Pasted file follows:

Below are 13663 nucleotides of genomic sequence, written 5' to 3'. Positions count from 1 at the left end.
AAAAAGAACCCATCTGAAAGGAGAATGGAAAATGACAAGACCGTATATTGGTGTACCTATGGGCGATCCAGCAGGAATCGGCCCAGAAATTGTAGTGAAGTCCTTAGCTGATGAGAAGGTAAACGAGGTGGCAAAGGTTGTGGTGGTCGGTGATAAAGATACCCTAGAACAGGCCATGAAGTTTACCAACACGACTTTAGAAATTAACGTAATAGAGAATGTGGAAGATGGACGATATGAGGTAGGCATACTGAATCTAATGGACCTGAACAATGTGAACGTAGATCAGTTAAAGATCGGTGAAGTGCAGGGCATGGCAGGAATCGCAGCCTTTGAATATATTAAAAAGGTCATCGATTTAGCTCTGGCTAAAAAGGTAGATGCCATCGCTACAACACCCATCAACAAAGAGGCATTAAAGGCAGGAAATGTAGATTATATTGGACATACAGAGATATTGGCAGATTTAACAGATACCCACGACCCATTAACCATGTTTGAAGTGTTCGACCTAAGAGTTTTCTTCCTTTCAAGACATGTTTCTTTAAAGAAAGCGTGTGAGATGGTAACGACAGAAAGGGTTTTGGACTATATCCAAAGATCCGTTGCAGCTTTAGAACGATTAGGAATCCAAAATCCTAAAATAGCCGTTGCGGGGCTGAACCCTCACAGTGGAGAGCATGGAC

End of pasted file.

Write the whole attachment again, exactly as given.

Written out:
Below are 13663 nucleotides of genomic sequence, written 5' to 3'. Positions count from 1 at the left end.
AAAAAGAACCCATCTGAAAGGAGAATGGAAAATGACAAGACCGTATATTGGTGTACCTATGGGCGATCCAGCAGGAATCGGCCCAGAAATTGTAGTGAAGTCCTTAGCTGATGAGAAGGTAAACGAGGTGGCAAAGGTTGTGGTGGTCGGTGATAAAGATACCCTAGAACAGGCCATGAAGTTTACCAACACGACTTTAGAAATTAACGTAATAGAGAATGTGGAAGATGGACGATATGAGGTAGGCATACTGAATCTAATGGACCTGAACAATGTGAACGTAGATCAGTTAAAGATCGGTGAAGTGCAGGGCATGGCAGGAATCGCAGCCTTTGAATATATTAAAAAGGTCATCGATTTAGCTCTGGCTAAAAAGGTAGATGCCATCGCTACAACACCCATCAACAAAGAGGCATTAAAGGCAGGAAATGTAGATTATATTGGACATACAGAGATATTGGCAGATTTAACAGATACCCACGACCCATTAACCATGTTTGAAGTGTTCGACCTAAGAGTTTTCTTCCTTTCAAGACATGTTTCTTTAAAGAAAGCGTGTGAGATGGTAACGACAGAAAGGGTTTTGGACTATATCCAAAGATCCGTTGCAGCTTTAGAACGATTAGGAATCCAAAATCCTAAAATAGCCGTTGCGGGGCTGAACCCTCACAGTGGAGAGCATGGAC